If you're looking for inflection points in Microsoft's consumer business — or at least where big deals are going down — find...
If you’re looking for inflection points in Microsoft’s consumer business — or at least where big deals are going down — find Yusuf Mehdi.
Over two decades at Microsoft, the 46-year-old Mehdi rose to brigadier general in Microsoft’s war on Google. He played key roles guiding strategy and deals as Microsoft invested billions overhauling its consumer online services and advertising business, culminating in the giant partnership with Yahoo.
Then Mehdi, who grew up in Bellevue and graduated of Princeton and the University of Washington, made another deal between Bing and a big consumer business that led to him being hired to lead marketing and strategy. That would be Microsoft’s Interactive Entertainment division, where Mehdi began working with group President Don Mattrick to put Bing onto the Xbox. Mehdi became head of the division’s strategy and marketing six months ago.
It’s a busy time for Interactive Entertainment. It’s been on a deal-making tear, hooking up with media companies around the world as Microsoft builds the Xbox and Xbox Live online services into entertainment hubs. Simultaneously, it’s developing the next Xbox console and working on the bundle of services that will come with the Windows 8 launch, probably later this year.
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Mehdi’s background may help Microsoft sort out the jumble of entertainment brands and services offered by different parts of the company. It’s trying to turn Xbox Live into a universal media service, connecting all sorts of devices to music, video and games.
At the same time, Microsoft is tinkering with new pricing models, offering $99 bundles with two-year subscriptions to Xbox Live, and introducing a new “SmartGlass” technology to extend Xbox entertainment services to phones, tablets and PCs.
During an interview in Microsoft’s sprawling, two-story booth at the Electronic Entertainment Expo [E3] last week, Mehdi discussed his new role and where Xbox is heading with new services and entertainment content. Here are edited excerpts of the conversation.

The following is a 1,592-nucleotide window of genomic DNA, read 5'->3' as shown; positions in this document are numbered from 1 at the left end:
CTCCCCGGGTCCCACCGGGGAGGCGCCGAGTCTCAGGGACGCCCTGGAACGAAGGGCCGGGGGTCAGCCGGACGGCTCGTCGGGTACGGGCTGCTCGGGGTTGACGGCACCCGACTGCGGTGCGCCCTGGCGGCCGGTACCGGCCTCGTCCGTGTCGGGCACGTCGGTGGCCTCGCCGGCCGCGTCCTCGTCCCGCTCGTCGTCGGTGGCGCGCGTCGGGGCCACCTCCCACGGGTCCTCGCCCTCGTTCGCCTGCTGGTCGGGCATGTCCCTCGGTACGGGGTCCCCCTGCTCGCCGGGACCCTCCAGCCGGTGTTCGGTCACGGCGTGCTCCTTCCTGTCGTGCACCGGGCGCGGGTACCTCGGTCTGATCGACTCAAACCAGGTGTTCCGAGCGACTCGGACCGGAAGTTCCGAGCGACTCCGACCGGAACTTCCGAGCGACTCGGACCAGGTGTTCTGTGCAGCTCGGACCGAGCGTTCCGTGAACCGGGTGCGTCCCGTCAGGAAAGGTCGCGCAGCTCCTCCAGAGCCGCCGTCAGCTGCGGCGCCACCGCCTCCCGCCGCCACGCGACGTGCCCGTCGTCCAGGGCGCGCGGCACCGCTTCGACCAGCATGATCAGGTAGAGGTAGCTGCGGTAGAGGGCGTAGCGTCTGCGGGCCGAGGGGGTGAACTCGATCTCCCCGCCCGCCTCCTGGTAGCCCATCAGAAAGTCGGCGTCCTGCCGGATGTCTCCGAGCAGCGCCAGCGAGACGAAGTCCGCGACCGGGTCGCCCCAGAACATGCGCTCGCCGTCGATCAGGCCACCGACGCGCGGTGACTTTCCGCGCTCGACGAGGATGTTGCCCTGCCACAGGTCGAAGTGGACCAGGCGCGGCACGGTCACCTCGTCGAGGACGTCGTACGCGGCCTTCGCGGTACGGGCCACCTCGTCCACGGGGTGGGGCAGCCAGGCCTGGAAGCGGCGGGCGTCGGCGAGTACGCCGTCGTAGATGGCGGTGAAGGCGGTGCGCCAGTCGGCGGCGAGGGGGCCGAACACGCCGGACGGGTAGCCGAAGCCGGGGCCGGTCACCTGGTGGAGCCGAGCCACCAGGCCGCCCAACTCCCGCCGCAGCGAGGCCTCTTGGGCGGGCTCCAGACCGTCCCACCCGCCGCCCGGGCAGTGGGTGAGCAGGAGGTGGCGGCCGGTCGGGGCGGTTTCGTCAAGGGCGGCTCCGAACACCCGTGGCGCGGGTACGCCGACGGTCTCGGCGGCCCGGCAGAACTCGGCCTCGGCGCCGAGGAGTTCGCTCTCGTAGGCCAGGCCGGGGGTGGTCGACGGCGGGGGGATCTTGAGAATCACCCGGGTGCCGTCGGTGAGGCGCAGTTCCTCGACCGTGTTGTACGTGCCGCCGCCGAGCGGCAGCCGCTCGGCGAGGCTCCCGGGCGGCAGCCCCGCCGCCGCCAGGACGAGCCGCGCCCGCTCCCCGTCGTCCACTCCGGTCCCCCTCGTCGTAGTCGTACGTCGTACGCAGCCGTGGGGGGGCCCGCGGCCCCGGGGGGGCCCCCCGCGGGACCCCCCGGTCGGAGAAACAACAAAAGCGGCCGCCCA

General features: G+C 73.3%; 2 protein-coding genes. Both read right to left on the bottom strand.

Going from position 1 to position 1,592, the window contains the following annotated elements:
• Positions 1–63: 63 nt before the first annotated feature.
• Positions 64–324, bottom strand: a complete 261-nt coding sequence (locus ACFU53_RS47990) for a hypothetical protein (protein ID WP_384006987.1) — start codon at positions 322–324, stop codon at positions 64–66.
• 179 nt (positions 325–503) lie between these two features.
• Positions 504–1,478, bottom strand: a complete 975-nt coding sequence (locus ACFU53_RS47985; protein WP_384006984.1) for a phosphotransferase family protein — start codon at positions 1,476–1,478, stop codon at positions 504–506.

Q: You’re here [at E3] to turn up the emphasis on services on the Xbox?
A: That’s right. Don [Mattrick] and I joke the recruitment process actually started a year and a half ago when I was on Bing and he and I got together to basically get Bing on Xbox.
Q: Does your arrival on the Xbox team mean more ads and market development; that it’s time to start squeezing the platform a bit?
A: It’s a little mix of both. Part of it was just more natural progression of jobs and working together. But part of it was, “Hey, this is a good time because Xbox is transitioning from a gaming console for hard-core gamers to more of a broad entertainment platform where service and multidevice [support] and media become front and center.”
Q: Do you still have a foot in the online services side?
A: I have an emotional attachment to all that work for 10 years … but I’m fully here with Xbox.
Q: When we hear about new services on Xbox, are they because you’re maximizing the 360 during the last phase of its life cycle, or are they a foundation for the console’s next generation?
A: It’s actually a bit of both. Some of this is “plan-full” and some it was actually serendipitous. It was “plan-full” that we said we want to broaden the value of the Xbox. Our mission is: Let’s make the entertainment you love more amazing … using our Kinect and our interactivity to make that come alive. …
Some of it was serendipitous in the sense that, as we started making that happen … , we released a bunch of applications for this latest release of Xbox software and the usage has just skyrocketed. We’re up to 84 hours a month for an Xbox Live gold user in the U.S. using the service.
The killer thing was in that period, more minutes were spent on nongaming than gaming, which has got to blow your mind. The reason Xbox Live is such a hit is multiplayer gaming for games like “Halo” and “Call of Duty.” To have the [game] minutes passed shows you the interest level people have … to use it as an entertainment device in the living room.